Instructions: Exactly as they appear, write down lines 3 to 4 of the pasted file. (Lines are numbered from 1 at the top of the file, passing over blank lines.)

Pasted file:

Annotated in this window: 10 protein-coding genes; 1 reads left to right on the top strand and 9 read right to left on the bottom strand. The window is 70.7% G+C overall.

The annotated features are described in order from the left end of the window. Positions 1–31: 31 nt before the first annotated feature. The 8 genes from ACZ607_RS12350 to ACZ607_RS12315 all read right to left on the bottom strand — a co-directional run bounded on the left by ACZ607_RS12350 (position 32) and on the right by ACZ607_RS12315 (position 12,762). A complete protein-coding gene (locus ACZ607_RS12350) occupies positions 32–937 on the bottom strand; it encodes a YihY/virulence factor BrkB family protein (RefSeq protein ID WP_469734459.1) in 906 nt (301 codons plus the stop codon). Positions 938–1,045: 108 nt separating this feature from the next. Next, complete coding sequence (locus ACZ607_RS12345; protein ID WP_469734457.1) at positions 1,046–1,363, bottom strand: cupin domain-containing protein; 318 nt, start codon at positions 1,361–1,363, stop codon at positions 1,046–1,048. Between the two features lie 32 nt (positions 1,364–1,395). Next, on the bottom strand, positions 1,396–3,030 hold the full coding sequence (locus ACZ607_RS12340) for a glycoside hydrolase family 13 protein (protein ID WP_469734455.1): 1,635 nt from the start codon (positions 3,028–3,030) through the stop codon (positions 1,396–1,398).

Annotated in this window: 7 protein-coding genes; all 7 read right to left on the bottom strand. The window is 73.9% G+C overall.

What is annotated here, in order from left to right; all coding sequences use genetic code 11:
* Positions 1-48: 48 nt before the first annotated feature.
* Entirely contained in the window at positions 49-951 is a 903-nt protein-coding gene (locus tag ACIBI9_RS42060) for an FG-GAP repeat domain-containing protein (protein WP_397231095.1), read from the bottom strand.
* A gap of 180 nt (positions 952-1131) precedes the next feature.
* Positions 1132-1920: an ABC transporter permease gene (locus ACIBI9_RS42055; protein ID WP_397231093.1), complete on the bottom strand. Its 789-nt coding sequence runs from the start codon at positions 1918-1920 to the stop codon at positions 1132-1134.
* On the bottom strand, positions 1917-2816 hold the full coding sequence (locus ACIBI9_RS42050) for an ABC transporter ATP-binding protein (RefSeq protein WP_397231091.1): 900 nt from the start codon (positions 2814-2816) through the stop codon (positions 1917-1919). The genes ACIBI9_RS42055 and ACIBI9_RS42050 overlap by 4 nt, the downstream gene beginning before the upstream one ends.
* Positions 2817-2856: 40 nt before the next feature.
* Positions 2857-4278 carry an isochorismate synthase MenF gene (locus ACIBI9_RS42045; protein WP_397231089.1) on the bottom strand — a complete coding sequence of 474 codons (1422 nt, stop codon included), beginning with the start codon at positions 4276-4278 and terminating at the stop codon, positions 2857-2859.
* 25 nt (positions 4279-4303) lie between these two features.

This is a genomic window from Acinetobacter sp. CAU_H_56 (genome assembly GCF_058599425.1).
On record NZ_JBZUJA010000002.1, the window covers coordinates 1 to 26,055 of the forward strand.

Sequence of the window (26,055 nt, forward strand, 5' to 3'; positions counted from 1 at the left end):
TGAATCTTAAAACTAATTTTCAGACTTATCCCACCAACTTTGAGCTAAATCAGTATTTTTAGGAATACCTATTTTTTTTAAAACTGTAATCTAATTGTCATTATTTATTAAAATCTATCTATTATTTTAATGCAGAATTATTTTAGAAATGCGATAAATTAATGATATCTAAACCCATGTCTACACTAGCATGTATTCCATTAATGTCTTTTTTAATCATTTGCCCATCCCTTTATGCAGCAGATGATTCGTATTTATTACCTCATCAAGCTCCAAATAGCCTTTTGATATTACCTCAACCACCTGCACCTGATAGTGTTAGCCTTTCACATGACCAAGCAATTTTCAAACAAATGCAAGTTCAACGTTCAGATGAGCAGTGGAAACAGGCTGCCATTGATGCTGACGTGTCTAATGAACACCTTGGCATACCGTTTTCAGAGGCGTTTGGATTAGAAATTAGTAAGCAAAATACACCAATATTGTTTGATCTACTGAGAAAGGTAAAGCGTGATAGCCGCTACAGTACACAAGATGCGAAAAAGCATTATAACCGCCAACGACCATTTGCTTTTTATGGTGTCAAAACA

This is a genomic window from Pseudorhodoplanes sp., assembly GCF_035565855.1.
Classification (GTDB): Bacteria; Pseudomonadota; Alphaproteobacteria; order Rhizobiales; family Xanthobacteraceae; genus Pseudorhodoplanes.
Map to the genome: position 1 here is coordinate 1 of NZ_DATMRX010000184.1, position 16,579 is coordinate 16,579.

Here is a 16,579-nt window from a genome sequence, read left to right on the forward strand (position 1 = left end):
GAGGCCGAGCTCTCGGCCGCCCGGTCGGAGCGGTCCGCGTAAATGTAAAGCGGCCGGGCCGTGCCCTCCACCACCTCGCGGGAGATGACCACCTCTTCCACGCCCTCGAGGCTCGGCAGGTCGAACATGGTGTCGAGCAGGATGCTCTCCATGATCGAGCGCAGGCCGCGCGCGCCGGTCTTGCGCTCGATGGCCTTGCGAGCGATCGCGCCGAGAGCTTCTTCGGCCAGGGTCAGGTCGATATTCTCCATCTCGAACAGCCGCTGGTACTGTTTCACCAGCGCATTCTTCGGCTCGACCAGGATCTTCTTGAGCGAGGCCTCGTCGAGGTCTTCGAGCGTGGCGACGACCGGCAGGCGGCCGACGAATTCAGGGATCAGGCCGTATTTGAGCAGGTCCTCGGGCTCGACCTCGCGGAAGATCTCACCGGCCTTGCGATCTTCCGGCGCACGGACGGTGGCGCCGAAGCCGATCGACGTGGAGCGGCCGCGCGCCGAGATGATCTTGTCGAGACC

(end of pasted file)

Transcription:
Annotated in this window: 7 protein-coding genes; all 7 read right to left on the bottom strand. The window is 73.9% G+C overall.

What is annotated here, in order from left to right; all coding sequences use genetic code 11: